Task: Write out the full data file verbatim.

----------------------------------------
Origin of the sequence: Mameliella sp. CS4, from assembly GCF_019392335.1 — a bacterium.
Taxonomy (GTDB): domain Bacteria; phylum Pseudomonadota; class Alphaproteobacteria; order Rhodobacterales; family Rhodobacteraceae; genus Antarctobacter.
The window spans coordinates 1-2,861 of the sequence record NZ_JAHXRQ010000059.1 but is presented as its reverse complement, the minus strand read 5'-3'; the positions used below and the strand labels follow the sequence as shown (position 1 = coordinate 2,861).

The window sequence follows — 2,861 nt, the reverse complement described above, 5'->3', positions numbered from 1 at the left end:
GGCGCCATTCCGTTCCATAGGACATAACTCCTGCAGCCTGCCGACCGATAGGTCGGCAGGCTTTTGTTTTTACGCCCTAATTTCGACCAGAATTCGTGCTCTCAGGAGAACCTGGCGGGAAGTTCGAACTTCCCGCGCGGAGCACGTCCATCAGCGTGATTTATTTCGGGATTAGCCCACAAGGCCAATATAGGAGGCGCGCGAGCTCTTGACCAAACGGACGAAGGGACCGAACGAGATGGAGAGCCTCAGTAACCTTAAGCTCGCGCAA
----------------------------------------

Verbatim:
Origin of the sequence: Mameliella sp. CS4, from assembly GCF_019392335.1 — a bacterium.
Taxonomy (GTDB): domain Bacteria; phylum Pseudomonadota; class Alphaproteobacteria; order Rhodobacterales; family Rhodobacteraceae; genus Antarctobacter.
The window spans coordinates 1-2,861 of the sequence record NZ_JAHXRQ010000059.1 but is presented as its reverse complement, the minus strand read 5'-3'; the positions used below and the strand labels follow the sequence as shown (position 1 = coordinate 2,861).

The window sequence follows — 2,861 nt, the reverse complement described above, 5'->3', positions numbered from 1 at the left end:
GGCGCCATTCCGTTCCATAGGACATAACTCCTGCAGCCTGCCGACCGATAGGTCGGCAGGCTTTTGTTTTTACGCCCTAATTTCGACCAGAATTCGTGCTCTCAGGAGAACCTGGCGGGAAGTTCGAACTTCCCGCGCGGAGCACGTCCATCAGCGTGATTTATTTCGGGATTAGCCCACAAGGCCAATATAGGAGGCGCGCGAGCTCTTGACCAAACGGACGAAGGGACCGAACGAGATGGAGAGCCTCAGTAACCTTAAGCTCGCGCAA